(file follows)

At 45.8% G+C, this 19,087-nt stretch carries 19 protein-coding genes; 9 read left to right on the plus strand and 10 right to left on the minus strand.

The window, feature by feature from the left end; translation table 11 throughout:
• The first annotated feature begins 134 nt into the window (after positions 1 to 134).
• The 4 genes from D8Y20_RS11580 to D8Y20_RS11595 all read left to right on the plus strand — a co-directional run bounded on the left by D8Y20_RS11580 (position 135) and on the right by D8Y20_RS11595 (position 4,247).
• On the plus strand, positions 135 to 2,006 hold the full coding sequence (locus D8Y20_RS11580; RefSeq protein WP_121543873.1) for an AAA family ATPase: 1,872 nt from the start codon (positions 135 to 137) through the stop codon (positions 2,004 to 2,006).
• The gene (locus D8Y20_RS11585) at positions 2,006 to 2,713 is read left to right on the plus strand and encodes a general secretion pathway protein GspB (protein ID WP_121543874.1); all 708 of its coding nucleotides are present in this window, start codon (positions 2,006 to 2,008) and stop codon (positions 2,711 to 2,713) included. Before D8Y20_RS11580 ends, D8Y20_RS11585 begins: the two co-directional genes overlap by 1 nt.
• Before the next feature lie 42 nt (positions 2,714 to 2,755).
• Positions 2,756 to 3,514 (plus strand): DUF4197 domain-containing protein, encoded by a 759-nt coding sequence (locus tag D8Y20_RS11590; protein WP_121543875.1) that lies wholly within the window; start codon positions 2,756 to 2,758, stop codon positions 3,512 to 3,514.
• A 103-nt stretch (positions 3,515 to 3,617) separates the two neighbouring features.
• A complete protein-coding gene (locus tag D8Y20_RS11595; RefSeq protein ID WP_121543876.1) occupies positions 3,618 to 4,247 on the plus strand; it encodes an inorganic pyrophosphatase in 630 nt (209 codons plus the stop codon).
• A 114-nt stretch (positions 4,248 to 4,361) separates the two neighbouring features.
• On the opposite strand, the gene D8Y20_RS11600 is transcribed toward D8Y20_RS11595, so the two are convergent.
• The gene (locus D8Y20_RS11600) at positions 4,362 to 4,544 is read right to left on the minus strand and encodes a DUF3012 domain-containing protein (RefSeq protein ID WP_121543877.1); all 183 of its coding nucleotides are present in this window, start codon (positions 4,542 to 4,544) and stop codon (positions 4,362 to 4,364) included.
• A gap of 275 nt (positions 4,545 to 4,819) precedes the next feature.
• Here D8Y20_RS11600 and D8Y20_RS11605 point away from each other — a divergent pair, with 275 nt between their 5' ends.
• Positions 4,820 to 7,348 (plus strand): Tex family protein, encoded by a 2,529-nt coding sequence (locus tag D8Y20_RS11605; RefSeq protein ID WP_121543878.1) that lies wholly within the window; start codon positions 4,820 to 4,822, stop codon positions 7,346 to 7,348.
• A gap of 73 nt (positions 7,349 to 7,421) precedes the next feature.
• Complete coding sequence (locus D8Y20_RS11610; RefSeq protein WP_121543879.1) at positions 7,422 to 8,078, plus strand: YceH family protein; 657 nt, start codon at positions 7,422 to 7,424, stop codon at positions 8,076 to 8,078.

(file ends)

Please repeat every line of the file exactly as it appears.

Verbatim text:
At 45.8% G+C, this 19,087-nt stretch carries 19 protein-coding genes; 9 read left to right on the plus strand and 10 right to left on the minus strand.

The window, feature by feature from the left end; translation table 11 throughout:
• The first annotated feature begins 134 nt into the window (after positions 1 to 134).
• The 4 genes from D8Y20_RS11580 to D8Y20_RS11595 all read left to right on the plus strand — a co-directional run bounded on the left by D8Y20_RS11580 (position 135) and on the right by D8Y20_RS11595 (position 4,247).
• On the plus strand, positions 135 to 2,006 hold the full coding sequence (locus D8Y20_RS11580; RefSeq protein WP_121543873.1) for an AAA family ATPase: 1,872 nt from the start codon (positions 135 to 137) through the stop codon (positions 2,004 to 2,006).
• The gene (locus D8Y20_RS11585) at positions 2,006 to 2,713 is read left to right on the plus strand and encodes a general secretion pathway protein GspB (protein ID WP_121543874.1); all 708 of its coding nucleotides are present in this window, start codon (positions 2,006 to 2,008) and stop codon (positions 2,711 to 2,713) included. Before D8Y20_RS11580 ends, D8Y20_RS11585 begins: the two co-directional genes overlap by 1 nt.
• Before the next feature lie 42 nt (positions 2,714 to 2,755).
• Positions 2,756 to 3,514 (plus strand): DUF4197 domain-containing protein, encoded by a 759-nt coding sequence (locus tag D8Y20_RS11590; protein WP_121543875.1) that lies wholly within the window; start codon positions 2,756 to 2,758, stop codon positions 3,512 to 3,514.
• A 103-nt stretch (positions 3,515 to 3,617) separates the two neighbouring features.
• A complete protein-coding gene (locus tag D8Y20_RS11595; RefSeq protein ID WP_121543876.1) occupies positions 3,618 to 4,247 on the plus strand; it encodes an inorganic pyrophosphatase in 630 nt (209 codons plus the stop codon).
• A 114-nt stretch (positions 4,248 to 4,361) separates the two neighbouring features.
• On the opposite strand, the gene D8Y20_RS11600 is transcribed toward D8Y20_RS11595, so the two are convergent.
• The gene (locus D8Y20_RS11600) at positions 4,362 to 4,544 is read right to left on the minus strand and encodes a DUF3012 domain-containing protein (RefSeq protein ID WP_121543877.1); all 183 of its coding nucleotides are present in this window, start codon (positions 4,542 to 4,544) and stop codon (positions 4,362 to 4,364) included.
• A gap of 275 nt (positions 4,545 to 4,819) precedes the next feature.
• Here D8Y20_RS11600 and D8Y20_RS11605 point away from each other — a divergent pair, with 275 nt between their 5' ends.
• Positions 4,820 to 7,348 (plus strand): Tex family protein, encoded by a 2,529-nt coding sequence (locus tag D8Y20_RS11605; RefSeq protein ID WP_121543878.1) that lies wholly within the window; start codon positions 4,820 to 4,822, stop codon positions 7,346 to 7,348.
• A gap of 73 nt (positions 7,349 to 7,421) precedes the next feature.
• Complete coding sequence (locus D8Y20_RS11610; RefSeq protein WP_121543879.1) at positions 7,422 to 8,078, plus strand: YceH family protein; 657 nt, start codon at positions 7,422 to 7,424, stop codon at positions 8,076 to 8,078.